Empire Made Me: An Englishman Adrift in Shanghai

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Columbia University Press, 2003 - Biography & Autobiography - 409 pages
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Richard Maurice Tinkler was an ordinary man in an extraordinary time and place. This riveting "biography of a nobody" offers a rare glimpse of imperialism and the making of modern China seen from the perspective of a working-class Englishman enforcing the order of everyday life on the streets of Shanghai. Culled from Tinkler's many personal letters, Empire Made Me meticulously documents his astonishingly revealing life in the service of the British Empire between 1919 and 1939, one of hundreds of young men who joined the Shanghai Municipal Police. Responsible for maintaining order in Shanghai's International Settlement, the SMP expanded and enforced British dominion in China's most important political, commercial, and cultural center.

Tinkler would have remained just another anonymous and forgotten colonial policeman were it not for his unexpected death, at the hands of Japanese marines and an incompetent local doctor, in June 1939. His suspicious death created a noisy diplomatic incident that was picked up by journalists and splashed across the front pages of Britain's newspapers. Many of Tinkler's personal letters survived, and they describe his personal life in unusually vivid detail, including his relationships, his knowing masculinity, his travels, and his bitter meditations on his lowly position in a powerful but waning empire.

Robert Bickers absorbing biography uses Tinkler's letters as well as extensive archival research to tell the story of this man's everyday life and violent decline in a colonial world -- a story that offers an uncommonly candid history of twentieth-century imperialism.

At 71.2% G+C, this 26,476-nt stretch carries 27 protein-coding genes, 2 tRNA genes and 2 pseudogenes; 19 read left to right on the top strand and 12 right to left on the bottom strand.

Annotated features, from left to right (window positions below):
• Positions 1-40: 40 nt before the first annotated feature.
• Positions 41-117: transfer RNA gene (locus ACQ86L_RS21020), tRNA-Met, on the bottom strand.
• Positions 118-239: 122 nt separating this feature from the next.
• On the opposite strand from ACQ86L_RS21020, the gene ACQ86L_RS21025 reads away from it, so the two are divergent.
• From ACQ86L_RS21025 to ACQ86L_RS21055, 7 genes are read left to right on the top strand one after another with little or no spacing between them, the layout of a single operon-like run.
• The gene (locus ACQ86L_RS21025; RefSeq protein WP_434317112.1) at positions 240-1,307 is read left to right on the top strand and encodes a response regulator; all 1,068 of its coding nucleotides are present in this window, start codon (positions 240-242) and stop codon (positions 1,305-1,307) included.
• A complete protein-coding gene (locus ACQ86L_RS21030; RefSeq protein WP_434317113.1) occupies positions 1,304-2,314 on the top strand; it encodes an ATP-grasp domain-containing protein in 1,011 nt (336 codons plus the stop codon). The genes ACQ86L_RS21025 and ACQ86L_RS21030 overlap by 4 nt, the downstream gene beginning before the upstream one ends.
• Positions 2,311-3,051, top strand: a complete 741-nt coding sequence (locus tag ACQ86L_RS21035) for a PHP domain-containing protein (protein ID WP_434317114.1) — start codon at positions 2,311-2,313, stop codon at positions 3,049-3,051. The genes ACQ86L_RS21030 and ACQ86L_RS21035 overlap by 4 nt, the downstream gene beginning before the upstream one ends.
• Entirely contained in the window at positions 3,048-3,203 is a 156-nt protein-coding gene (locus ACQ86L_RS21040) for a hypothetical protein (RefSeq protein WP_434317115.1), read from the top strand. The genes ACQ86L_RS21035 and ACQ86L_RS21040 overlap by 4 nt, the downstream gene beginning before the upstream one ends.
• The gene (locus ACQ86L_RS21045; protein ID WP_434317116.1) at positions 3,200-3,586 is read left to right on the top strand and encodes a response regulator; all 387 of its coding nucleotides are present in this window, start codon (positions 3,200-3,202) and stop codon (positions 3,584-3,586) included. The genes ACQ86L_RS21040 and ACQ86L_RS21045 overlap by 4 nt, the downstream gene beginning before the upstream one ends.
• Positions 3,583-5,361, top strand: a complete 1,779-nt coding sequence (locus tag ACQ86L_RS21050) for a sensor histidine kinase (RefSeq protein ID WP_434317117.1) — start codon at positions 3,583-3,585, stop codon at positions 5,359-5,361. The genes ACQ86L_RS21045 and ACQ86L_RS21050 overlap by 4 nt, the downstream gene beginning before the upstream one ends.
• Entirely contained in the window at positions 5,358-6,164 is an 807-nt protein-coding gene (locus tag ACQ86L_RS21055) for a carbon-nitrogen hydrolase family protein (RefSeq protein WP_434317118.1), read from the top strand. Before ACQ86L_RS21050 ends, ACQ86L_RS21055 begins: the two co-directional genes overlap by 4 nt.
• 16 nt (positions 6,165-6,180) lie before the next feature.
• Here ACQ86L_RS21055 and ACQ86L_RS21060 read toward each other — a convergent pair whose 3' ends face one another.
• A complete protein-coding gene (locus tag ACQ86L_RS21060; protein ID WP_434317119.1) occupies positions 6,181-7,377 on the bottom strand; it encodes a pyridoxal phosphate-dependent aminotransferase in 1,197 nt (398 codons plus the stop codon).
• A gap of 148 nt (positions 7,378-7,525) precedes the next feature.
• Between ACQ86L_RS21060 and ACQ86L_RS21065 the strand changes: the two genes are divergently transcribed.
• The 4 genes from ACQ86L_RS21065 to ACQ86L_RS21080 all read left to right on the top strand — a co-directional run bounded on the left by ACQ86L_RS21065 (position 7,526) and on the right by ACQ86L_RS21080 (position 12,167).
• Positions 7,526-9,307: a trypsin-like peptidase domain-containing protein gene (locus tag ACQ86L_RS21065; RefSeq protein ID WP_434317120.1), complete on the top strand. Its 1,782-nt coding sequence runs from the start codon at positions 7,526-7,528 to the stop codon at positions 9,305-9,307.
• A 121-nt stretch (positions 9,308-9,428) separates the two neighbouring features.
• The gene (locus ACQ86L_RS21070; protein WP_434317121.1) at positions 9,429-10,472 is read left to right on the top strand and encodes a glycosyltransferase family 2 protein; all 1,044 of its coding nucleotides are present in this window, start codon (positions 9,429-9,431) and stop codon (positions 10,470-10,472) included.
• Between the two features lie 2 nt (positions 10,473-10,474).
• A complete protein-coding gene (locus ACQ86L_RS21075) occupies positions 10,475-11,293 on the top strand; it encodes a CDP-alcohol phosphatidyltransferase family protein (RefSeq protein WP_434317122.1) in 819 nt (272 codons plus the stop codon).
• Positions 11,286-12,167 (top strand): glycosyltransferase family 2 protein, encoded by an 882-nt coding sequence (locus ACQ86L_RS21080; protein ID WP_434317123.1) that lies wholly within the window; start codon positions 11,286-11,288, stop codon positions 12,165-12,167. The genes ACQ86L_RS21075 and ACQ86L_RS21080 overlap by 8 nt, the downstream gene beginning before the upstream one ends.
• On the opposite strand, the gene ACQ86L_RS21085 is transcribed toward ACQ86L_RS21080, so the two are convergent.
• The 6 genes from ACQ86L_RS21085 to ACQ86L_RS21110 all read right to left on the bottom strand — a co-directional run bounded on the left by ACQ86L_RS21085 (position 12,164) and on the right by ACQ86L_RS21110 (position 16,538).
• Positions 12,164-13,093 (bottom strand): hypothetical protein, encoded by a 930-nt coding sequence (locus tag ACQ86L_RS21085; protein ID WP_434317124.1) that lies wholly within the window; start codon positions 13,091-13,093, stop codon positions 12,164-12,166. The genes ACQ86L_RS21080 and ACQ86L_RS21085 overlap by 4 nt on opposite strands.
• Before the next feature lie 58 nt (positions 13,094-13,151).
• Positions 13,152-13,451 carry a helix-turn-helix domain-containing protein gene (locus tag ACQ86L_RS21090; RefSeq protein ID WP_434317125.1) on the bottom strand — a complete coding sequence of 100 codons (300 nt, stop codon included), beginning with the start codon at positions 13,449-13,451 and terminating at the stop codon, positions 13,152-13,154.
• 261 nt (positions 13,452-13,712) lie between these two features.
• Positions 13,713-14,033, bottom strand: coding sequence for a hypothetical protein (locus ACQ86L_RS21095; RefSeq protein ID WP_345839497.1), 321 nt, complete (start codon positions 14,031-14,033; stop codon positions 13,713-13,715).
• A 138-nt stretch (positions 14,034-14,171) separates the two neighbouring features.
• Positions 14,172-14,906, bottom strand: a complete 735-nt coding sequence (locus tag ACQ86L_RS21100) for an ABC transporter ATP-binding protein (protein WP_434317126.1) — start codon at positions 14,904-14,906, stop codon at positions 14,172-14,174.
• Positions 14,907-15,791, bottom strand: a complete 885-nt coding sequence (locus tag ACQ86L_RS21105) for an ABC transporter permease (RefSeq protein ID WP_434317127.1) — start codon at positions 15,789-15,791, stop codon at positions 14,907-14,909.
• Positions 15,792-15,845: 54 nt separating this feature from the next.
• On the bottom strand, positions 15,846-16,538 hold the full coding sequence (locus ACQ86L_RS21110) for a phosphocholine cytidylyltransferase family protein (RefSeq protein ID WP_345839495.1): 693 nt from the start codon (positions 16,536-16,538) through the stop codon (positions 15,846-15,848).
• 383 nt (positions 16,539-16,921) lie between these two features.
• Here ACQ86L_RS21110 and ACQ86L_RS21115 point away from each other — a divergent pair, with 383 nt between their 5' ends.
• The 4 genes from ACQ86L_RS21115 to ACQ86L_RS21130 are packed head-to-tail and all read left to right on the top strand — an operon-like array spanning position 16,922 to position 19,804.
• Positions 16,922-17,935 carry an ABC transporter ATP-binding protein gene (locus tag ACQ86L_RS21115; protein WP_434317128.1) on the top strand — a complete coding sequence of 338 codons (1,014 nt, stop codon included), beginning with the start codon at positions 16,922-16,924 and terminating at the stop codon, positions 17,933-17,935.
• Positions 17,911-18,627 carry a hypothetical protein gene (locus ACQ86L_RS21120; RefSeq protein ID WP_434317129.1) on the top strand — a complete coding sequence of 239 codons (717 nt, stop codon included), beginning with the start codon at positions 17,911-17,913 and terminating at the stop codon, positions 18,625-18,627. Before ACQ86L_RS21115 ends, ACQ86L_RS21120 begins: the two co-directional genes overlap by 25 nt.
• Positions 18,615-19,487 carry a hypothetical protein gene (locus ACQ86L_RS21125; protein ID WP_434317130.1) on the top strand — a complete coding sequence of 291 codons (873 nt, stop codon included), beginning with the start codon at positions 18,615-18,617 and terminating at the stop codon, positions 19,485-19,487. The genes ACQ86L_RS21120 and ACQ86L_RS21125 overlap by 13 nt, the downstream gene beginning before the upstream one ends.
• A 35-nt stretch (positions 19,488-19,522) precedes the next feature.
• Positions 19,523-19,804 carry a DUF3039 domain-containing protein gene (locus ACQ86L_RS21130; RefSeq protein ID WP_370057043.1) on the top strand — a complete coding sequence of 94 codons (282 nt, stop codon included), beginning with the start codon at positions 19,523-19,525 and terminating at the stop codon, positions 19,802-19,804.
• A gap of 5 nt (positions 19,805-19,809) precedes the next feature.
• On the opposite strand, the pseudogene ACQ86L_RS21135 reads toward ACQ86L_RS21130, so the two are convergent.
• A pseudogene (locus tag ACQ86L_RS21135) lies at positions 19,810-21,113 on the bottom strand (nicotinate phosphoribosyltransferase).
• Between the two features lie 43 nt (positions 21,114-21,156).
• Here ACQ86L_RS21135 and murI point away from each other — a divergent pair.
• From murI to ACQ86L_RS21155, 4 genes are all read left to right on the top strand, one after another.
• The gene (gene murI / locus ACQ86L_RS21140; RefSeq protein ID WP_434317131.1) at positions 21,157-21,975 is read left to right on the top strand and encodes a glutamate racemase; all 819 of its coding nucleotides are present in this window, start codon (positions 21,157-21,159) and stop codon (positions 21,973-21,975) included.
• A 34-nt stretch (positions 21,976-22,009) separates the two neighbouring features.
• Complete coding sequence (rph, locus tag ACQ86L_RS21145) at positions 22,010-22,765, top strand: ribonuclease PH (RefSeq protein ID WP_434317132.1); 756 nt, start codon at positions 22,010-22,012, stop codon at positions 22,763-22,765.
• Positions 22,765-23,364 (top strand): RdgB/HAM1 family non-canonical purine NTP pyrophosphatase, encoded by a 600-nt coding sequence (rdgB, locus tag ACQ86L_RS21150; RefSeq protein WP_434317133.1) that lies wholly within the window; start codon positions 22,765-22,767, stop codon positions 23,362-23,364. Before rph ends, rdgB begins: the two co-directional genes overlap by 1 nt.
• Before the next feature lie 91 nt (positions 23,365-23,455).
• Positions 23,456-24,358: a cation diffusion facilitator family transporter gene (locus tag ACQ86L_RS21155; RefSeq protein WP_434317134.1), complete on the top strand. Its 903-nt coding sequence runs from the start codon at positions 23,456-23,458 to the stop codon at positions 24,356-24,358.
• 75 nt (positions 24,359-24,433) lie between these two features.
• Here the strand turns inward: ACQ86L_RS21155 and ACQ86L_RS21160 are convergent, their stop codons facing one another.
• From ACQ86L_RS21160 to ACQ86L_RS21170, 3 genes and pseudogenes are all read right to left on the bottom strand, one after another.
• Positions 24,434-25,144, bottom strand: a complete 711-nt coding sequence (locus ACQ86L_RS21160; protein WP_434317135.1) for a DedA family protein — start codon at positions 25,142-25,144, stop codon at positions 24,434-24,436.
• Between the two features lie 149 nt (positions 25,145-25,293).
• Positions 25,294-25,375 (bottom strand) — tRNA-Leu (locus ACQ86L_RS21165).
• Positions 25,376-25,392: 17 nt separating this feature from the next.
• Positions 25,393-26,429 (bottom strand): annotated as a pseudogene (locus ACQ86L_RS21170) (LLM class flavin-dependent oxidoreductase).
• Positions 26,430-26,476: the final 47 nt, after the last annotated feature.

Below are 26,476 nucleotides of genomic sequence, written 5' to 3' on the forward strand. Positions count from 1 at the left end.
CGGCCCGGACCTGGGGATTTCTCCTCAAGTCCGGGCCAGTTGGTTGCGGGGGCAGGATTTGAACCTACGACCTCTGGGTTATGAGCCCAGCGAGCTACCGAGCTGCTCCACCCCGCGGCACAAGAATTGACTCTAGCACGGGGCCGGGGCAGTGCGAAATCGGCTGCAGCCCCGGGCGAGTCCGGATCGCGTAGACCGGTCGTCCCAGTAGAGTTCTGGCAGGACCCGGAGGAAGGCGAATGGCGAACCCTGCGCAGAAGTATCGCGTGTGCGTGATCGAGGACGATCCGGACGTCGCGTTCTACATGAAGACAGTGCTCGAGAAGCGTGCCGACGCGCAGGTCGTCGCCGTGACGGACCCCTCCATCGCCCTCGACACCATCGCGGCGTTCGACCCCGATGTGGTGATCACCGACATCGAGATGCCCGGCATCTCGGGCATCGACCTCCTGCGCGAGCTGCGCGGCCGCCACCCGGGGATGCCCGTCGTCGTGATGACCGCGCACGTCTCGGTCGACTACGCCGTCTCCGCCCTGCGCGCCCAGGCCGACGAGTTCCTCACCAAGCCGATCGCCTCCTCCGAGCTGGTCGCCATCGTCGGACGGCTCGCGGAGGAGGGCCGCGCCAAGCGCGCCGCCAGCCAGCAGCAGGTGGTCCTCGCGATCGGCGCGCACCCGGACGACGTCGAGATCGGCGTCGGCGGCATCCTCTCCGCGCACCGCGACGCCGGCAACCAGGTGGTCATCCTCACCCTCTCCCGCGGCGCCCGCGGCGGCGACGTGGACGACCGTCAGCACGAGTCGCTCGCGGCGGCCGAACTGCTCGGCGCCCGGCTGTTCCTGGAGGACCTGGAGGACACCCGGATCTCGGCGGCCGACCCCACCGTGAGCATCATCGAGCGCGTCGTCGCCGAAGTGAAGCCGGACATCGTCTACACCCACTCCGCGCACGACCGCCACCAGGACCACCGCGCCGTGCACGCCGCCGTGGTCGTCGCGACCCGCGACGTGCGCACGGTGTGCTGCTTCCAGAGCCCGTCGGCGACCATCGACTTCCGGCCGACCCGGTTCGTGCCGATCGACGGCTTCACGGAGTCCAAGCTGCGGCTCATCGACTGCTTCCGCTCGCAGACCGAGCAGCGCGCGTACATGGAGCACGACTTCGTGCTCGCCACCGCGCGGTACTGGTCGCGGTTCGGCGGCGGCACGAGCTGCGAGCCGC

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Review: Empire Made Me: An Englishman Adrift in Shanghai

User Review  - julia - Goodreads

So, I finally finished the book. In the end, it was quite sad, even as unlikeable and racist Tinkler became. What ended up getting me through was the documentation of the rising presence of Chinese ... Read full review

Contents

The Empire World
1
Before Shanghai
18
Shanghai 1919
39
The Shanghai Municipal Police
64
Shanghai Detective
95
Learning to be a man
130
The End of the Good Old China
163
What We Cant Know
202
We Are the Dead
328
Acknowledgements
343
Ranks in the Shanghai Municipal Police Foreign Branch
346
Note on Currency
347
Romanization of Chinese Words and Names
348
Illustrations
349
Notes
352
Unpublished and Archival Sources
390

Adrift in the Empire World
223
Empires Civil Dead
252
Aftermath
290

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Popular passages

Page 377 - The Hidden Hand: Britain, America and Cold War Secret Intelligence (London: John Murray, 2001), p.

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About the author (2003)

Edward D. berkowitz is professor of history and public policy and public administration at George Washington University. He is the author of eight books and the editor of three collections. During the seventies he served as a staff member of the President's Commission for a National Agenda, helping President Carter plan for a second term that never came to be.

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